The highest court in the land is considering a case that some say will forever shape this nation’s tolerance of religion in their lives. Both sides have their points and counterpoints ready to fire at one another. For some the Ten Commandments are an invasion of religion where it is not desired, and for others they are symbols of security that, regardless of the demise in the values of this country, there are still places where symbols of faith linger.
My question in this whole argument is why and what is the motive? I am not as concerned with the motive of the plaintiff, but that of the faith community. Why is the Church so up in arms about this? Is this the most important issue out there? Does this supersede the hungry, the homeless or the hurting? For many, the idea of removing the Ten Commandments births fear in them about possible persecution. It serves as a reminder and a wake-up call that this is no longer a Christian nation. It is a nation with numerous gods and beliefs. As Christians we are viewed as one faith among many. Even though this is the perception, our faith should not cower behind an engraved statue of rules and regulations. Instead we should take the forefront in advocating love and mercy. Which is more significant in communicating the life-altering love of Christ to this nation—a stone monument or a monument that is made of flesh? A monument carved by human hands or one that the Spirit of the Living God has breathed into? Which of the two has conversations over meals and coffee with a friend at Starbucks? Has the stone monument ever received a phone call from a distraught friend for a listening ear? Which of the two can extend their hands in love? Does the Church want the commandments on display for their own benefit or for the benefit of others? I believe that unconsciously it is to take the focus off them and place it onto something without flaws. The commandments are engraved with precision; our lives are marked inaccuracies. It is much easier to point at an object and say this is what Christianity is all about. Jesus said, “You are the light of the world” (Matthew5:14), that is us humans not hand-crafted monuments. We have to incarnate the Word of God. It has to be able to be touched and for it to touch others.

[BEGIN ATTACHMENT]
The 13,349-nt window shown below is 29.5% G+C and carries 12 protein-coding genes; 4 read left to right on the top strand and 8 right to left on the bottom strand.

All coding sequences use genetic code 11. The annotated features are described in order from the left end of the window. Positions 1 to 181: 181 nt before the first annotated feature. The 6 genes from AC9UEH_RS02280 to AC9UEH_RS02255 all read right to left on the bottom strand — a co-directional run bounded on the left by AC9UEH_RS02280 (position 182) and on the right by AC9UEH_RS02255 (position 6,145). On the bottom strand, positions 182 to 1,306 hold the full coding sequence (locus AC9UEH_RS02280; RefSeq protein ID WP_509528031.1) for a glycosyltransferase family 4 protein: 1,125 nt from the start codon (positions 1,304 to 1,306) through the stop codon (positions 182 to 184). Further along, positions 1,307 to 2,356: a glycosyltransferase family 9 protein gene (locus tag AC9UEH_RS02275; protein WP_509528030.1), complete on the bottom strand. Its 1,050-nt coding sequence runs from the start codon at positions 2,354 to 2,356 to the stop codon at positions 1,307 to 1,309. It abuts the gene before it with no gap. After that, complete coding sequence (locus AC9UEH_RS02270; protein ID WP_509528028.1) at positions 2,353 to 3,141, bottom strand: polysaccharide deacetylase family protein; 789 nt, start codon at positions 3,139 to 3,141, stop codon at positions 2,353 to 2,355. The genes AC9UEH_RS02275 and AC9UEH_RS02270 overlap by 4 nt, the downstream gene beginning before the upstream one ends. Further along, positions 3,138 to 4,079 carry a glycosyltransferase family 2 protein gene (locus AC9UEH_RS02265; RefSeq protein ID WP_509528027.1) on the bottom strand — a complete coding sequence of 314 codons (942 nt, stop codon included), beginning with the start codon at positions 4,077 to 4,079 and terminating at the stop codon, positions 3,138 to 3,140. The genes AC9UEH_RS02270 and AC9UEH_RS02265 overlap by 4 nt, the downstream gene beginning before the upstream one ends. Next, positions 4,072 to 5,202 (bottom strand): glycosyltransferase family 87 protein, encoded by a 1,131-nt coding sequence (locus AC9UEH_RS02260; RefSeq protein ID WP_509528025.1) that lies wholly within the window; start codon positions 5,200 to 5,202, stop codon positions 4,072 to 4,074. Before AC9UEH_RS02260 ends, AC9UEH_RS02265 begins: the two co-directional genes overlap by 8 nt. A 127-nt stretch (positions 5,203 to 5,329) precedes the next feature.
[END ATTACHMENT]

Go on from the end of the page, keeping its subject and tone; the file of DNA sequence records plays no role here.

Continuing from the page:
This country has enough shrines and figures cluttering our lives. Why does this one bother them so much? I believe deep down that people are sick and tired of seeing Christians stand up to be heard over issues like this one, yet they never enter the conversation when discussing issues like helping single mothers or getting involved in the lives of those who may never cross the threshold of our buildings. This issue is an easy one to side with; it requires little commitment to be involved. Helping the unwed single mother in your congregation takes time; showing mercy and being an activist for the rights of another requires sacrifice. Sadly, for most Christians that is too high a price. I am so glad the Savior of the world took a different view. He could have said, “No, Dad, they’re not my sins, and they’re not my problems.” He could have waited for an issue that was not as demanding to rise up and say, “Count me in; I’ll sign that petition.” The prophet Isaiah records, “He [Jesus] carried our sorrows” (Isaiah53:3). I wish the world could say that about His Church. They carried my sorrows. They took the pain of my wounds. I am not sure how this case will play out, but I am certain of this: 10 people living the Word of God are better than 10 commandments posted anywhere.[Charlie Dawes is a 25-year-old husband and youth/twentysomethings pastor who loves music, people, God-hunting and question-asking.]
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